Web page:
In Ludwig 0.6, we have added the ability to split based on a date column such that the data is ordered by date (ascending) and then split into train-validation-test along the time dimension. To make this possible, we have reworked the way splitting is handled in the Ludwig configuration to support a dedicated
preprocessing: split: type: datetime column: created_ts probabilities: [0.7, 0.1, 0.2]
In this example, by setting
probabilities: [0.7, 0.1, 0.2], the earliest 70% of the data will be used for training, the middle 10% used for validation, and the last 20% used for testing.
This feature is important to support backtesting strategies where you may need to know if a model trained on historical data would have performed well on unseen future data. If we were to use a uniformly random split strategy in these cases, then the model performance may not reflect the model’s ability to generalize well if the data distribution is subject to change over time. For example, imagine a model that is predicting housing prices. If we both train and test on data from around the same time, we may fool ourselves into believing our model has learned something fundamental about housing valuations when in reality it might just be basing its predictions on recent trends in the market (trends that will likely change once the model is put into production). Splitting the training from the test data along the time dimension is one way to avoid this false sense of confidence, by showing how well the model should do on unseen data from the future.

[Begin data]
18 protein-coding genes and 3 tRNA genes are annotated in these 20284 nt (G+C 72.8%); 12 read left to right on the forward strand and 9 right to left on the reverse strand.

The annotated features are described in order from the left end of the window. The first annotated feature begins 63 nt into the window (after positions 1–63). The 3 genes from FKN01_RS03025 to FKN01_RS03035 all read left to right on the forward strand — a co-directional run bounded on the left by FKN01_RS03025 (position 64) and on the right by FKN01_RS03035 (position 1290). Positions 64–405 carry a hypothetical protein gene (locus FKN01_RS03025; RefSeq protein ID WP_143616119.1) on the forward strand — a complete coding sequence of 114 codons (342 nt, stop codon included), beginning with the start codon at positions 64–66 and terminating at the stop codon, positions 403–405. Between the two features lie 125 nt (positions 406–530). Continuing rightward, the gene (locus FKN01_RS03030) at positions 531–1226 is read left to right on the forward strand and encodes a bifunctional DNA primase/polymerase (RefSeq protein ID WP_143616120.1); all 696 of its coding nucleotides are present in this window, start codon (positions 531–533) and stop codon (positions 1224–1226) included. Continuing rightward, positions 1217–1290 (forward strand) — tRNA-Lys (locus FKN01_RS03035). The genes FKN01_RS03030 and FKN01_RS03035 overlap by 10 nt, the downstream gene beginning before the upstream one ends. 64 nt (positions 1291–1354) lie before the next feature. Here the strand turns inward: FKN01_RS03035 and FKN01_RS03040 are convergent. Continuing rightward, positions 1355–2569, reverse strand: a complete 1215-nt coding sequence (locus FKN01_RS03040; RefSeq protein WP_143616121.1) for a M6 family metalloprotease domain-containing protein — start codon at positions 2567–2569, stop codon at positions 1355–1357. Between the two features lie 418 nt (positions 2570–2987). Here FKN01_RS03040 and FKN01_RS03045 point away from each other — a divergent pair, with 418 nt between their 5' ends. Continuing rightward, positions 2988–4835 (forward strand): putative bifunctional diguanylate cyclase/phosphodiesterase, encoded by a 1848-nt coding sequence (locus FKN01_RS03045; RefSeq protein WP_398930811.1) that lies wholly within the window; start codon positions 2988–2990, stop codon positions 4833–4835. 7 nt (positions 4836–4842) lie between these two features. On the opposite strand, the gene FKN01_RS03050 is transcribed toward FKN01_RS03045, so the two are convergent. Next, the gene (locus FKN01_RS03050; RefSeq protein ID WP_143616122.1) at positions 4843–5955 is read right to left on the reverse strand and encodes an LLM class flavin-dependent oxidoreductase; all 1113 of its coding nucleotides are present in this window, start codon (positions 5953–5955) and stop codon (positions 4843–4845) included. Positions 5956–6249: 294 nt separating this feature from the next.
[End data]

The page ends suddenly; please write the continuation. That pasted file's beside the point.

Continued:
Prior to Ludwig 0.6, the preprocessing configuration supported splitting based on a split column, split probabilities (train-val-test), or stratified splitting based on a category, all of which were flattened into the top-level of the preprocessing section:
preprocessing: force_split: false split_probabilities: [0.7, 0.1, 0.2] stratify: null
This approach was limiting in that every new split type required reconciling all of the above params and determining how they should interact with the new type. To resolve this complexity, all of the existing split types have been similarly reworked to follow the new structure supported for datetime splitting.
Splitting by row at random (default).
preprocessing: split: type: random probabilities: [0.7, 0.1, 0.2]
Splitting based on a fixed split column.
preprocessing: split: type: fixed column: split
Stratified splits using a chosen stratification category column.
preprocessing: split: type: stratify column: color probabilities: [0.7, 0.1, 0.2]